Why direct mail breaks through the noise

A new study says the ritual and physicality of direct mail could make it more impactful than digital marketing.


While digital forms of advertising might offer more immediate and targeted access to consumers, physical direct mail marketing still has a role in driving engagement and action in consumers, according to new research.

The “Breaking Through the Noise” report, commissioned by Canada Post and conducted by research consultancy Phase 5, took a qualitative approach, doing an ethnographic examination of how a group of participants sort through physical mail, email and direct marketing on Facebook, with a primary focus on promotional messages. This was done with a small camera that tracked the participant’s eye movements. Subjects then participated in two-week online forums where they submitted diary entries on their attitudes to direct marketing materials.

Directly-addressed mail tends to be read first, with promotional mail being filtered out based on interest. Among the participants, 81% read their mail the same day they receive it. Responses from participants also indicated that brands become part of the mail ritual, and the emotions associated with it, by doing direct mail.

On the other hand, email and social media messages are checked repeatedly throughout the day, with less of a regular routine around them, and can are done for reasons ranging from receiving a notification to simply being bored. Twice as many participants said they enjoyed receiving direct mail marketing more than digital forms of marketing.

Direct mail has more of an impact, with 53% of participants saying they notice and read direct mail, compared to 26% who said the same of email. Reasons given by participants for this included liking the physical nature of it and the act of collecting the mail means having to sort and decide what to keep, making it more memorable. Also, people are receiving less physical mail as a whole, and participants mentioned that anything they do receive is more easily noticed, and that direct marketing stands out because of its visuals, where email is based solely on the subject line and easily skimmed over before it is ever opened.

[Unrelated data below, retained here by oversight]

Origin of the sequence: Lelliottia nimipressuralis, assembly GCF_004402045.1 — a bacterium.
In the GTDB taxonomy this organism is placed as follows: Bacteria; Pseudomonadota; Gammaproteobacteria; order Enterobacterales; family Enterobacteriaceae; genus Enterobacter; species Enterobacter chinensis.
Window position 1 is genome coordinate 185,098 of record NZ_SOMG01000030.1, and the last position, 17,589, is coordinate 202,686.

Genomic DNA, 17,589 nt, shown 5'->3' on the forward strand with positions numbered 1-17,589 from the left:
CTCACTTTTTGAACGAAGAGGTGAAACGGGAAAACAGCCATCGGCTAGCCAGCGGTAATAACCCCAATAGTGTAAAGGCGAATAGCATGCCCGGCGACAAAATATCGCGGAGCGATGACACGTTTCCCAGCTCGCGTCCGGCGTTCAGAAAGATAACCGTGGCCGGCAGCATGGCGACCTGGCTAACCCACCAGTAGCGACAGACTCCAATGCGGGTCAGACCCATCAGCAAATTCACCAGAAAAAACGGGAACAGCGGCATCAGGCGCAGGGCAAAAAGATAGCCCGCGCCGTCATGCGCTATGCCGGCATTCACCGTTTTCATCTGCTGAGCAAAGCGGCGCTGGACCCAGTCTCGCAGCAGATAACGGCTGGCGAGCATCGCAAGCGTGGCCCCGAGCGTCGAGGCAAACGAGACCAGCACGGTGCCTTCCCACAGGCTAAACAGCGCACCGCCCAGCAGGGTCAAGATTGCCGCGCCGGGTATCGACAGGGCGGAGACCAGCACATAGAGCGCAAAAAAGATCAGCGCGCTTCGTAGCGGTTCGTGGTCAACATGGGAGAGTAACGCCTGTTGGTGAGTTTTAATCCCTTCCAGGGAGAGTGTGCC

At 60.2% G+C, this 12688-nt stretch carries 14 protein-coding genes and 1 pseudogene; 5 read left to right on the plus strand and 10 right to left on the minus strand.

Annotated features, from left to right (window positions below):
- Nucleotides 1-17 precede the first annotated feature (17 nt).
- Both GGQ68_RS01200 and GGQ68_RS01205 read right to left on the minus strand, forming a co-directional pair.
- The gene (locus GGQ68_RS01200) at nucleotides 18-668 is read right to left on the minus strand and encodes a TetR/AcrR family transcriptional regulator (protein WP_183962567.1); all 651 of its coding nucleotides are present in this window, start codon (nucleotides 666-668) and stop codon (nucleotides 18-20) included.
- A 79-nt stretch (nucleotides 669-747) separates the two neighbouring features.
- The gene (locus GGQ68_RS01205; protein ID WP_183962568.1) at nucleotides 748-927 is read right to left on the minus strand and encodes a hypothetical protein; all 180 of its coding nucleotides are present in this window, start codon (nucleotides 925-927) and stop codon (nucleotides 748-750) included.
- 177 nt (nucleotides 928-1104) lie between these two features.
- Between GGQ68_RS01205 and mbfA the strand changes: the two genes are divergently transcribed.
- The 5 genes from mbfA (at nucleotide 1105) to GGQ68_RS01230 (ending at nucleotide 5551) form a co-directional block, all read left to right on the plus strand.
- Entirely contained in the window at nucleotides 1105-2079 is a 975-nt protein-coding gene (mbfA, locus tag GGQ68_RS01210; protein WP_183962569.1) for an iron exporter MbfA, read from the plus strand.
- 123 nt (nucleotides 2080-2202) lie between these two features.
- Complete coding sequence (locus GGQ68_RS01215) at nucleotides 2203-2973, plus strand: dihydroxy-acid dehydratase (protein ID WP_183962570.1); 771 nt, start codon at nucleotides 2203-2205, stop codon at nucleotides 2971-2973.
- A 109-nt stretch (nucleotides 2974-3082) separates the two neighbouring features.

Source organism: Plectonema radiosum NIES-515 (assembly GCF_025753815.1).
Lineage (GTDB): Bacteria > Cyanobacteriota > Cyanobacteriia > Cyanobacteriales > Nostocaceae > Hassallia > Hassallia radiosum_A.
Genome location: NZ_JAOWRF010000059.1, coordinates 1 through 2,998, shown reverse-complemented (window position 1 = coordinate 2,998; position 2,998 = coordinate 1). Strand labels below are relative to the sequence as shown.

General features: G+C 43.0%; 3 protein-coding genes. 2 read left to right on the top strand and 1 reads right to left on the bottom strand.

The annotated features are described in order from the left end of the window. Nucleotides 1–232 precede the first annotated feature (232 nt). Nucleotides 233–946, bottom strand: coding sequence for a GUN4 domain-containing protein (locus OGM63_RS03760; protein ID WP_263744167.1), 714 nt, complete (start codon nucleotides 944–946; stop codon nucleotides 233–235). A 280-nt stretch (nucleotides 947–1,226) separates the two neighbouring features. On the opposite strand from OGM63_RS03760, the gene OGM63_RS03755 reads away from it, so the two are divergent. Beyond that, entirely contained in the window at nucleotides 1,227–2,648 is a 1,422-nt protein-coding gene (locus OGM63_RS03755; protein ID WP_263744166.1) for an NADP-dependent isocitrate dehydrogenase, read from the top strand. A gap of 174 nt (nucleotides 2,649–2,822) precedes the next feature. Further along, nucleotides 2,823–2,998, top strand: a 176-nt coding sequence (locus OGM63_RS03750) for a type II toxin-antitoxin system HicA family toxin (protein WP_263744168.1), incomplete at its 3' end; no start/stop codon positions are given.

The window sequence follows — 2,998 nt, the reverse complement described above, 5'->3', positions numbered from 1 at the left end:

While email marketing tends to be kept private in the recipient’s inbox, participants in the research kept physical mail and put it on display in areas of the home for later use. Restaurant menus and coupons are left in the kitchen, with flyers and catalogues most often kept in living rooms for when it comes to time to plan shopping trips. Direct mail is also kept anywhere from a few days to over a month, depending on the format, as seen in the chart below.


Physical mail also drove in-store traffic and purchases more than digital methods across most formats, according to the research. Physical flyers from grocery stores drove 45% of participants to the store (compared to 14% for digital flyers) and 39% when it came from other retailers (12% for digital). Physical coupons drove 31% of participants to fast-food restaurants (16% for digital coupons). Physical catalogues drove 14% to stores (4% for digital catalogues).

In terms of purchases, flyers drove 61% of participants to make an in-store purchase at a grocery store (compared to 23% for digital) and 31% at other retailers (12% for digital). Fast-food coupons drove 30% of participants to make purchases (8% for digital). And catalogues drove 16% of purchases (3% for digital).

In both cases, the only area where digital out-performed physical mail was general promotional mail from retailers, which drove 24% of participants in-store (compared to 23% for physical) and 18% to make a purchase (16% for physical).

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